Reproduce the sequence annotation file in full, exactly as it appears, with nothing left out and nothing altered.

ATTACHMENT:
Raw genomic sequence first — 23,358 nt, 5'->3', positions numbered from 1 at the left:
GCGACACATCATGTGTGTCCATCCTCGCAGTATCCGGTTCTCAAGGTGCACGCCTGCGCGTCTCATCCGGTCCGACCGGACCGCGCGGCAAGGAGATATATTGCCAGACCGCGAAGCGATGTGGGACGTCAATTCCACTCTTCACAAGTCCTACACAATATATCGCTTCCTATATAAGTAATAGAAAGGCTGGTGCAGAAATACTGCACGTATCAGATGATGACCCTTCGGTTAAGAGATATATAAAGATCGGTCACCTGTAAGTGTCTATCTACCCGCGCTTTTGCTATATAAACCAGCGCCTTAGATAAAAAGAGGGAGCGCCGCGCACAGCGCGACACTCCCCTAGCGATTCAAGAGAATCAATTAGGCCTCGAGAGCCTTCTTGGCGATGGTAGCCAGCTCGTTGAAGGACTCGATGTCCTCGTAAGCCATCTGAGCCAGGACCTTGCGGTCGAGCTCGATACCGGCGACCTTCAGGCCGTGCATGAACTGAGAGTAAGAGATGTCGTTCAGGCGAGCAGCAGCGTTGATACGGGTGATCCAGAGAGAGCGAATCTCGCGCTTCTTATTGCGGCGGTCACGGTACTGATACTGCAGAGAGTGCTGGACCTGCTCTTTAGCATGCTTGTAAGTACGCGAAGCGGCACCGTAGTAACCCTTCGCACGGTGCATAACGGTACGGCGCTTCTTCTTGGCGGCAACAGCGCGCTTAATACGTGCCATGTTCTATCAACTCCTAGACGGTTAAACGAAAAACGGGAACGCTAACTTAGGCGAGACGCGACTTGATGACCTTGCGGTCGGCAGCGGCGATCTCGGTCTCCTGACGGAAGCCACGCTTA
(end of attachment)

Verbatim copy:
Raw genomic sequence first — 23,358 nt, 5'->3', positions numbered from 1 at the left:
GCGACACATCATGTGTGTCCATCCTCGCAGTATCCGGTTCTCAAGGTGCACGCCTGCGCGTCTCATCCGGTCCGACCGGACCGCGCGGCAAGGAGATATATTGCCAGACCGCGAAGCGATGTGGGACGTCAATTCCACTCTTCACAAGTCCTACACAATATATCGCTTCCTATATAAGTAATAGAAAGGCTGGTGCAGAAATACTGCACGTATCAGATGATGACCCTTCGGTTAAGAGATATATAAAGATCGGTCACCTGTAAGTGTCTATCTACCCGCGCTTTTGCTATATAAACCAGCGCCTTAGATAAAAAGAGGGAGCGCCGCGCACAGCGCGACACTCCCCTAGCGATTCAAGAGAATCAATTAGGCCTCGAGAGCCTTCTTGGCGATGGTAGCCAGCTCGTTGAAGGACTCGATGTCCTCGTAAGCCATCTGAGCCAGGACCTTGCGGTCGAGCTCGATACCGGCGACCTTCAGGCCGTGCATGAACTGAGAGTAAGAGATGTCGTTCAGGCGAGCAGCAGCGTTGATACGGGTGATCCAGAGAGAGCGAATCTCGCGCTTCTTATTGCGGCGGTCACGGTACTGATACTGCAGAGAGTGCTGGACCTGCTCTTTAGCATGCTTGTAAGTACGCGAAGCGGCACCGTAGTAACCCTTCGCACGGTGCATAACGGTACGGCGCTTCTTCTTGGCGGCAACAGCGCGCTTAATACGTGCCATGTTCTATCAACTCCTAGACGGTTAAACGAAAAACGGGAACGCTAACTTAGGCGAGACGCGACTTGATGACCTTGCGGTCGGCAGCGGCGATCTCGGTCTCCTGACGGAAGCCACGCTTA